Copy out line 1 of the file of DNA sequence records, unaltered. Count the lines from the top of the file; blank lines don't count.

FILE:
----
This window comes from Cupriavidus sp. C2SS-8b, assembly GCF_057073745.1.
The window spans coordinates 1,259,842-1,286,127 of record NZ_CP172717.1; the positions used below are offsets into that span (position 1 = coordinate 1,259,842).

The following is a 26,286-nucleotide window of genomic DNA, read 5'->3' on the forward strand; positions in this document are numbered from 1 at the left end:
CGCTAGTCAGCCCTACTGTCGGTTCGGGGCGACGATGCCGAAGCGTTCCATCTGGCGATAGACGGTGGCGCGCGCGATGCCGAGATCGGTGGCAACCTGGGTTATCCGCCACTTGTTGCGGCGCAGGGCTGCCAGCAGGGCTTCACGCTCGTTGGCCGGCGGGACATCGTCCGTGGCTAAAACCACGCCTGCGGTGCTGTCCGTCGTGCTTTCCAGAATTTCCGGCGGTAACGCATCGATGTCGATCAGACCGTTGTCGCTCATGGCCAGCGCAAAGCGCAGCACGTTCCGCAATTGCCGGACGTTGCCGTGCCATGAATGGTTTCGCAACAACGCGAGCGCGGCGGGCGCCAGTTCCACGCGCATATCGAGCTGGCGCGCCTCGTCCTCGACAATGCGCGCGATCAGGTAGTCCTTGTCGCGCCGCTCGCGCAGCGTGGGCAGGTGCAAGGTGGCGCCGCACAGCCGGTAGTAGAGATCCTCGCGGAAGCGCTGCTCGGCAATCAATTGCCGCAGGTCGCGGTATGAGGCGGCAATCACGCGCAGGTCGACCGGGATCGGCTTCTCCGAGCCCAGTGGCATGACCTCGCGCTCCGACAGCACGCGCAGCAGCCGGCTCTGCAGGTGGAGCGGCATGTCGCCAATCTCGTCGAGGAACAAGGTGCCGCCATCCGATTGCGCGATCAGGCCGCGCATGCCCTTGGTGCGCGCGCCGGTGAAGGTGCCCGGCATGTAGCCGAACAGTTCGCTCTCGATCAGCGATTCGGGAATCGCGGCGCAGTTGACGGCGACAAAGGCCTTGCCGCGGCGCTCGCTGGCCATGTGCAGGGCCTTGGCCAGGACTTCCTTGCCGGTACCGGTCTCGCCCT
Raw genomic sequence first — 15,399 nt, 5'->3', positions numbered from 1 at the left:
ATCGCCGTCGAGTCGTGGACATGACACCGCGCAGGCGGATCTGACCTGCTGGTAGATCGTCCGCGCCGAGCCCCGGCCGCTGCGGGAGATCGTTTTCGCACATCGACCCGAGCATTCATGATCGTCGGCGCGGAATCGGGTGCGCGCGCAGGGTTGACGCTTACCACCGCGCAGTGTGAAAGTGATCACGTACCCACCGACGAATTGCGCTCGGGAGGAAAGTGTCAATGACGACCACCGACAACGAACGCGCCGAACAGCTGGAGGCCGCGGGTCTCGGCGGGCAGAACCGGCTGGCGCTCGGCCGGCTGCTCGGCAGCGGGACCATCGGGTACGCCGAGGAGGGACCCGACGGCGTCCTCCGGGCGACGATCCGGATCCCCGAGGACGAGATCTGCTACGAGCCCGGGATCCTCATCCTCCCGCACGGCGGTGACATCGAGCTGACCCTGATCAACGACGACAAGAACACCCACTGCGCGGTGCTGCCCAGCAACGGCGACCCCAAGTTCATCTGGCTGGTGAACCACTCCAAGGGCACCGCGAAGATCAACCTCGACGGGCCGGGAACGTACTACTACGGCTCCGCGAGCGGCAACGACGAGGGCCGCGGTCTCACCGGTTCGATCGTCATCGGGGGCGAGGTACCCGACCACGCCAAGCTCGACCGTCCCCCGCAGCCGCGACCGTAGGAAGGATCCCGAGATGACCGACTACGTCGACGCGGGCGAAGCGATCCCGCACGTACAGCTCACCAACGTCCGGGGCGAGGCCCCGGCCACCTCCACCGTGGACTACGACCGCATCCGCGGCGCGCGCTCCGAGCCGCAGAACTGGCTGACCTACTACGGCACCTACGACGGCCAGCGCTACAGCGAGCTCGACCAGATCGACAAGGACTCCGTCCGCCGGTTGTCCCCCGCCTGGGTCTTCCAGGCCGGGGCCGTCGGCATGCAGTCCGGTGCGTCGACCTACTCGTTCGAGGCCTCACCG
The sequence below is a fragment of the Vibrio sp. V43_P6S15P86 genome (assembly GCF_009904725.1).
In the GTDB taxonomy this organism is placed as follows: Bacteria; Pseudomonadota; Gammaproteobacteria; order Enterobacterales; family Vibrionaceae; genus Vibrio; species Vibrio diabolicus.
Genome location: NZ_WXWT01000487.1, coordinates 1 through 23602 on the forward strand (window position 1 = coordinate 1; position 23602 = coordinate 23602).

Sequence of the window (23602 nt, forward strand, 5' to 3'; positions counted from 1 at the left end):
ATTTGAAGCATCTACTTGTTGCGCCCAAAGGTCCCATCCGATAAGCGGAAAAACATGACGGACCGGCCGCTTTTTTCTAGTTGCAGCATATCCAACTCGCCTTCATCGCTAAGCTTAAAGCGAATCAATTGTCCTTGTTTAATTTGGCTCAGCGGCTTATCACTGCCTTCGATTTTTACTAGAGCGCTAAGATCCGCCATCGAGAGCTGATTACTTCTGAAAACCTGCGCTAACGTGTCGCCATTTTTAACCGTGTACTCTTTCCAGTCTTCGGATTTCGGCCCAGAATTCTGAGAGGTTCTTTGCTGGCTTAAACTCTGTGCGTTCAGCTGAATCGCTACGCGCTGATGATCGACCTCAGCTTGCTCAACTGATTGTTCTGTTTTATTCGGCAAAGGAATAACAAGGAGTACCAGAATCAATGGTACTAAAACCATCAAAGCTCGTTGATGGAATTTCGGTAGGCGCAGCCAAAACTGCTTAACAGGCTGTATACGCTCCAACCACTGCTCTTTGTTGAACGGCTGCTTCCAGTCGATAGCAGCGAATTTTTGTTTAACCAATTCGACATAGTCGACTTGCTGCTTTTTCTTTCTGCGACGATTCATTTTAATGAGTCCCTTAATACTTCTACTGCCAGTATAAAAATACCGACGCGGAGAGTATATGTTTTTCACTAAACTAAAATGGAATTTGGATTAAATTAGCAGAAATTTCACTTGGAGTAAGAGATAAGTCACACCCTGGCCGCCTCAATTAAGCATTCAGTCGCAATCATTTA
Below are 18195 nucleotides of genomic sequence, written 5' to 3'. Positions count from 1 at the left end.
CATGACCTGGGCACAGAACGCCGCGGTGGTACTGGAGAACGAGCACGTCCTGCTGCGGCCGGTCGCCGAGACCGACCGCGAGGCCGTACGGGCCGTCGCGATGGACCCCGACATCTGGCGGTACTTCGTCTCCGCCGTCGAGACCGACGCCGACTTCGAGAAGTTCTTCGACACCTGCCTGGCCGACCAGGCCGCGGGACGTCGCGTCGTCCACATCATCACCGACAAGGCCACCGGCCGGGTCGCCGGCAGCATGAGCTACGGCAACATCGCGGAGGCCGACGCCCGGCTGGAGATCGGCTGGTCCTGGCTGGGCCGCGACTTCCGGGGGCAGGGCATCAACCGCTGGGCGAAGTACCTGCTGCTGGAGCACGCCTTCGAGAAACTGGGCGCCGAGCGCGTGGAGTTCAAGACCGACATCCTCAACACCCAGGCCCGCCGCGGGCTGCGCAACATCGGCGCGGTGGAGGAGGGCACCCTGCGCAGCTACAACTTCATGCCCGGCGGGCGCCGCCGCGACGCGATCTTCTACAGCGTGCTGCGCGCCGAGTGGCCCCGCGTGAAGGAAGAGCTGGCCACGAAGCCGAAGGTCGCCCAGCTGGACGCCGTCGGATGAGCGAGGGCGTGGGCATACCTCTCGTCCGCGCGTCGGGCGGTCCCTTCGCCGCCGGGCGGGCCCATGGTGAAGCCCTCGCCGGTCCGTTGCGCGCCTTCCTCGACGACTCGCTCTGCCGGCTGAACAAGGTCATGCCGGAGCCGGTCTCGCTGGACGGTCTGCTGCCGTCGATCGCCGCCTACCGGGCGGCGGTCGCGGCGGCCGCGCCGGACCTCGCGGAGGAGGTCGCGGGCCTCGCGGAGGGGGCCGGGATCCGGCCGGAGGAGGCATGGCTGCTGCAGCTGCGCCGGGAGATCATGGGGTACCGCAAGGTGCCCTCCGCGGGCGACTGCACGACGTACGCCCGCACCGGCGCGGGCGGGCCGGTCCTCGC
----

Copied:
This window comes from Cupriavidus sp. C2SS-8b, assembly GCF_057073745.1.